In some cases, parties may use the family funds towards investing in a business. This may include a combination of funds from each party. While going through divorce proceedings, one party may claim that some funds are exempt. For example, they may claim that part of the funds came from an inheritance which should not be included in the pool of family property to be divided. It may be necessary to have clear records of how the funds have flowed, although this may only be evidence that is available in some cases. 

This post will discuss the trial and Court of Appeal decisions of Barkwell v. McDonald, 2021 ABQB 939 and 2023 ABCA 87. This case involves a scenario in which family funds, some of which came from potentially exempt sources, were used to invest in a business. This business was not sold until after separation, which raised the question of how the proceeds would be divided. 

This case provides key insights into how the courts dealt with this matter and is helpful for parties who made a large business investment during the marriage. This case also provides important takeaways where the flow of funds is not precisely recorded to allow for the tracing of exempt property or funds.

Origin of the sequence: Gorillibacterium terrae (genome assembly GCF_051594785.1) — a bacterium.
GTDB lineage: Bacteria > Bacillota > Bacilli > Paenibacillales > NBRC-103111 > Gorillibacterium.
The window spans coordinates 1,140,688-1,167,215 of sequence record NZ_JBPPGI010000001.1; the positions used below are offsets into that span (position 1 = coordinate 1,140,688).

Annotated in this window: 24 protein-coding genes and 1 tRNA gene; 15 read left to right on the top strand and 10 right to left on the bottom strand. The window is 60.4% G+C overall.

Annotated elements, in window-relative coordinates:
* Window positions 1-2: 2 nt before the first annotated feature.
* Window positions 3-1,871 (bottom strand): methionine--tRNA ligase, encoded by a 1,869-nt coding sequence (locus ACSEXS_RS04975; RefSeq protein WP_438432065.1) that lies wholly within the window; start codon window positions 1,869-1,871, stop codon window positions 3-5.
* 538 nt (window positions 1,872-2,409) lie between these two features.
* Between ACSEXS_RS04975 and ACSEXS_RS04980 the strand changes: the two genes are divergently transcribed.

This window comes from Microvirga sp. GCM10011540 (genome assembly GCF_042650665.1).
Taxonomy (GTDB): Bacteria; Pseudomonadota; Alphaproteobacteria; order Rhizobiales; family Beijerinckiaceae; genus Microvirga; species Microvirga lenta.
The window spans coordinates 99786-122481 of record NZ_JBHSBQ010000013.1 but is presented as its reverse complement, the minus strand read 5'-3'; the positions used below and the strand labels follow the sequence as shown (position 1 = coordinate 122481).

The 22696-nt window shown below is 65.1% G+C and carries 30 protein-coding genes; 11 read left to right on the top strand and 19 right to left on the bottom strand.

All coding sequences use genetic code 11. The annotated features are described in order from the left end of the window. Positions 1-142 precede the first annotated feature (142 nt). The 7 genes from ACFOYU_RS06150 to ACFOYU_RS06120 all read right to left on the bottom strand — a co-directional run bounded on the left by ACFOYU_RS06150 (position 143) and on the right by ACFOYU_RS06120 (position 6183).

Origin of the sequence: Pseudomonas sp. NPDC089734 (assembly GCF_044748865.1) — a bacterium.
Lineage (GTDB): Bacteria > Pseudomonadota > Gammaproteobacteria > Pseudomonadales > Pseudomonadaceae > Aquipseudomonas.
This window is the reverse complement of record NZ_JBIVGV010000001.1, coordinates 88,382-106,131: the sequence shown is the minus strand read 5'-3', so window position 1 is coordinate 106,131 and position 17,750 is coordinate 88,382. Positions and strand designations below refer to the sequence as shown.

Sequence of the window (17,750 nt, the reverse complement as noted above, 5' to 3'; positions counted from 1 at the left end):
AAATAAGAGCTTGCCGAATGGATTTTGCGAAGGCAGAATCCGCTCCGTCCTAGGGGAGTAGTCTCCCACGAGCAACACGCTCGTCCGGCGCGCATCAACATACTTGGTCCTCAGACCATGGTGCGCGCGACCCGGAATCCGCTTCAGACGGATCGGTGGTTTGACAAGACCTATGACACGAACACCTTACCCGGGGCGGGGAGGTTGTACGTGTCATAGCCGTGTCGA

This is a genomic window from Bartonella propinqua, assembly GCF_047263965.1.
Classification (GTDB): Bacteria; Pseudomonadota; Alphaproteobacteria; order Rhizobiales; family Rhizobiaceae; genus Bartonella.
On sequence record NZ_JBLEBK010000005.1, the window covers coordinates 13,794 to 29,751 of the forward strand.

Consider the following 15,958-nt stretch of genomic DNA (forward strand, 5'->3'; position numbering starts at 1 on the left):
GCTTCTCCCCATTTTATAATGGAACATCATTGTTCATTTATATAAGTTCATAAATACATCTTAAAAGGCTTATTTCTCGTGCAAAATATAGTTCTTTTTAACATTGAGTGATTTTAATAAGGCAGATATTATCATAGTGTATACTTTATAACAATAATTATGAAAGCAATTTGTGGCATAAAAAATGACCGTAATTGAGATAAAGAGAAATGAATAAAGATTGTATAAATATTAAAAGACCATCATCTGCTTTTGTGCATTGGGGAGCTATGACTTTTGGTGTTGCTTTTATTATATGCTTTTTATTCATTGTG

Family Property Act dictates that property in joint names is evidence of joint ownership 

Under s. 36 of the Matrimonial Property Act (now the Family Property Act):

36(1) In making a decision under this Act, the Court shall not apply the doctrine of presumption of advancement to a transaction between the spouses in respect of property acquired by one or both spouses before or after the marriage.

(2) Notwithstanding subsection (1),

(a)the fact that property is placed or taken in the name of both spouses as joint owners is proof, in the absence of evidence to the contrary, that a joint ownership of the beneficial interest in the property is intended, and

(b)money that is deposited with a financial institution in the name of both spouses is deemed to be in the name of the spouses as joint owners for the purposes of clause (a).

The presumption of advancement is a principle that comes from common law. It assumes that if a property is transferred to one’s spouse, then that property is considered a gift to that spouse, and the receiving spouse becomes the sole owner of that property. Under the legislation, this presumption does not apply, meaning that if a party transfers property to their spouse, it is not assumed that the receiving spouse solely owns the property. 

The legislation does assume, however, that if the property is placed or registered in the name of both spouses as joint owners, this is automatic proof that joint ownership was intended. This assumption can be rebutted with evidence to suggest otherwise. 

Also, if money is deposited in an account in both of the parties’ names, then both parties are considered joint owners of the funds.